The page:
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2 Book recs
The espresso and warm froth quicken the senses, which I need for what I’m about to hear. I’m sitting at the E-Bar on a Tuesday with my mother. I like it here and she does too, the backdrop of scarves and hats by the entrance, purses and jewelry in the back, the shoe salon beyond the bar. We sit at the center of the department store, just us at a table, the baristas steaming milk, punching out charges.
“He died, Linh. I saw him,” she says. “I saw him and I don’t have his address.” Her frail shoulders shook up and down. This would be hard in my twenties, to hear what my mother is telling me about a man, a young male friend, who is NOT my father. But for her, what’s left to hide? My father is long gone, every brother and sister of hers is gone. She is alone with her memories. I record her story on my phone.
“Two mornings ago, I dream of my father. It is vivid. Last night, I see my friend, a teenager who loved me and followed me everywhere. His father rented a house in Hue so he could go out and see me and stay there. Go to [the same] school for one year. Every night, the road to Auntie’s house [she lives with her older sister] is muddy. He used his father’s car and drove there.” She saw the ruts in the road and the mud on his car at school.
“Now he dies.” I ask why she needs his address and she’s too shaken, but answers. To send a sympathy card.
“Mom?” I say. She hasn’t seen him since school days, maybe 60 to 70 years ago. They both had families, and she found out he passed away from a mutual friend. He’s been tracking her all these years, asking of her, checking in with others. He called her five or six times over her life. He mailed back a photo that he had of her. And, he had married twice.
It dawned on me then. She was alone in the world now, or felt so. She had us, her children, of course. But she had many suitors and this man who loved her, or the idea of her, who never let go completely. Now that he had died, the person who–in her mind–loved my mother unconditionally, he was gone. Perhaps she loved him but she didn’t say so. It was a lifetime ago.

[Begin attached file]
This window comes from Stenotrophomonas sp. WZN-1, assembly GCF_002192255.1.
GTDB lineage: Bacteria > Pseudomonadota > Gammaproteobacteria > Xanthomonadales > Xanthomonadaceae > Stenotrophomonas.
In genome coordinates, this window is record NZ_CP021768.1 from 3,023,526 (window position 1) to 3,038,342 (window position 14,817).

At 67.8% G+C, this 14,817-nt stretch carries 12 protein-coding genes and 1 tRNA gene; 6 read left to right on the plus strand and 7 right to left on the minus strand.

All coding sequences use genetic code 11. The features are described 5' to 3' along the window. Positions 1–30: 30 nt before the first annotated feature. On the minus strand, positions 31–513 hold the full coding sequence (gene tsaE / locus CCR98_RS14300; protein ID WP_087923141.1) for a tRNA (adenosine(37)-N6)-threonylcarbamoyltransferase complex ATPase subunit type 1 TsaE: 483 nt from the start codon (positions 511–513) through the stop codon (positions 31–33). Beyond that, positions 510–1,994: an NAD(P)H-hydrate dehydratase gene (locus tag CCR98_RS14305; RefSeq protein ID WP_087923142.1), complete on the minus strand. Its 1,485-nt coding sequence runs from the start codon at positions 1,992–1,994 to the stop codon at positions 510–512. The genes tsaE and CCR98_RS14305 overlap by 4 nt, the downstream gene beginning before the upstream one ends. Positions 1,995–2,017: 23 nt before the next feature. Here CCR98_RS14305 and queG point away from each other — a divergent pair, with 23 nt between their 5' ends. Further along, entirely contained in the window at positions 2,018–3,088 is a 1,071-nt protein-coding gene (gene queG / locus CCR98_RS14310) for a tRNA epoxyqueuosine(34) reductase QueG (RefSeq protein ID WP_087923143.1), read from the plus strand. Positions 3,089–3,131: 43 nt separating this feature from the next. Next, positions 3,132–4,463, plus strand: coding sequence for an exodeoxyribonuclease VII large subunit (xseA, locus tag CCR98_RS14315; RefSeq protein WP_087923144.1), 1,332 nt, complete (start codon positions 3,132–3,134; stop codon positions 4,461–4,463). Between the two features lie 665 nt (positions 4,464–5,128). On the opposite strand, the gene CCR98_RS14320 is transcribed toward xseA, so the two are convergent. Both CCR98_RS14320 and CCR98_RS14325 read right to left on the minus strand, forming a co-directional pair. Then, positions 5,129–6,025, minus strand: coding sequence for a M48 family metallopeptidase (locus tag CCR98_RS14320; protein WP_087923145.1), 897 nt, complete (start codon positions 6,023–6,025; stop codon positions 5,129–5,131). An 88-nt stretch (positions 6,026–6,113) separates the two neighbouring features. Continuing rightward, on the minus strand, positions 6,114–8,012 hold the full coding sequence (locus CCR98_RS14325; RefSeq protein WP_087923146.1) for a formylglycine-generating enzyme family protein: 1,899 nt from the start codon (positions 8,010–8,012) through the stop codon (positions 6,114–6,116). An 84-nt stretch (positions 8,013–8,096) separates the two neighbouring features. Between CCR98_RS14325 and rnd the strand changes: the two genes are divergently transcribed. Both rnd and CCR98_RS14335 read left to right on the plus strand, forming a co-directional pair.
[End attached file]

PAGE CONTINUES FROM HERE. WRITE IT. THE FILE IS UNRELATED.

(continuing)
In her new book, Bittersweet, How Sorrow and Longing Make us Whole, Susan Cain talks about this idea of the perfect soulmate, the idea of a perfect love, like heaven might be for the Christian, or enlightenment for the Buddhist. Canh, my mother’s young beau, was perhaps that. The idea of this book started in college for Cain, when a friend asked why she listened to sad music, funeral songs he had called them, elegies. She writes of her years of wondering why she was drawn to sadness and shares research about the melancholy temperament, the feeling she feels when listening to the recording of a cellist of Sarajevo who sat down amid the rubble to play when the town is under seige. There’s that intersection of beauty and pain, of bitter and sweet.
This is the idea of a perfect love and longing. And it’s a ruse. Impossible. But, it doesn’t matter whether or not it’s possible. It’s ok to know sadness and pain, that the tyranny of positivity is the undoing of a generation, of a society so consumed with sunshine and happiness, that it does not know what to do when rain and sorrow come.
My daughter is home from knee surgery and the pain is excruciating. Her tears are my tears. Blessed with good health, spoiled with a life of relatively robust living, she is a stranger to this kind of pain. Yet pain will help measure the strength she regains. In Madeline Miller’s Circe, the Olympians and Titans are like children, forever at play for power and attention. Immortality does it to them. Poor humans suffer but death gives them grace, fallibility, joy. Miller develops this idea in the book, one of the best aspects of the retelling of Circe, the witch who turns Odysseus’s men into pigs, who helps him on his journey, who loves him, and has his child.
Sorrow, this bittersweet side of life, is natural and I feel alive in such moments, at the crossroads of joy and sadness, as in the sound of a Chopin nocturne, with the notes lingering in the room when I play in the evening. The composer suffered from ill health most of his life, his extraordinary gifts live on in his music, the soul of such a work in my own fingers. It moves me to tears and my heart swells, to think of the suitor who loved my mother so, to move near her, to go to her school, to follow her throughout her life. The sadness when such a love, such a longing is no longer.
FOOTNOTES AS QUOTES
On the positive side of the ledger of human emotions: “Critics have charged that it’s biased toward an American sensiiblity that, as the psychologist Nancy McWilliams puts it, “subscribe[s] to …. the comic rather than the tragic version of human life, the pursuit of happiness rather than the coming to terms with inevitable pain.” (Bittersweet by Cain, p 19)
“Hindu legend says that Valmiki, the world’s first poet, was moved to verse after watching a bird weeping for her mate, who’d been making love to her when he was killed by a hunter. “Longing itself is divine,” writes the Hindu spiritual leader Sri Sri Ravi Shankar. “Longing for worldly things makes you inert. Longing for Infinity fills you with life. The skill is to bear the pain of longing and move on. True longing brings up spurts of bliss.” (Cain, p 39)
“C.S. Lewis, who heard the call of bittersweetness all his life and became a committed Christian in his thrities, eventually concluded that we have hunger because we need to eat, we have thirst because we need to drink; so if we have an “inconsolable longing” that can’t be satisfied in this world, it must be because we belong in another, godly one.” (Cain p. 54)
“I could not stop smiling. The fragility of mortals bred kindness and good grace. They knew how to value friendship and an open hand.” (Circe by Miller, p 185)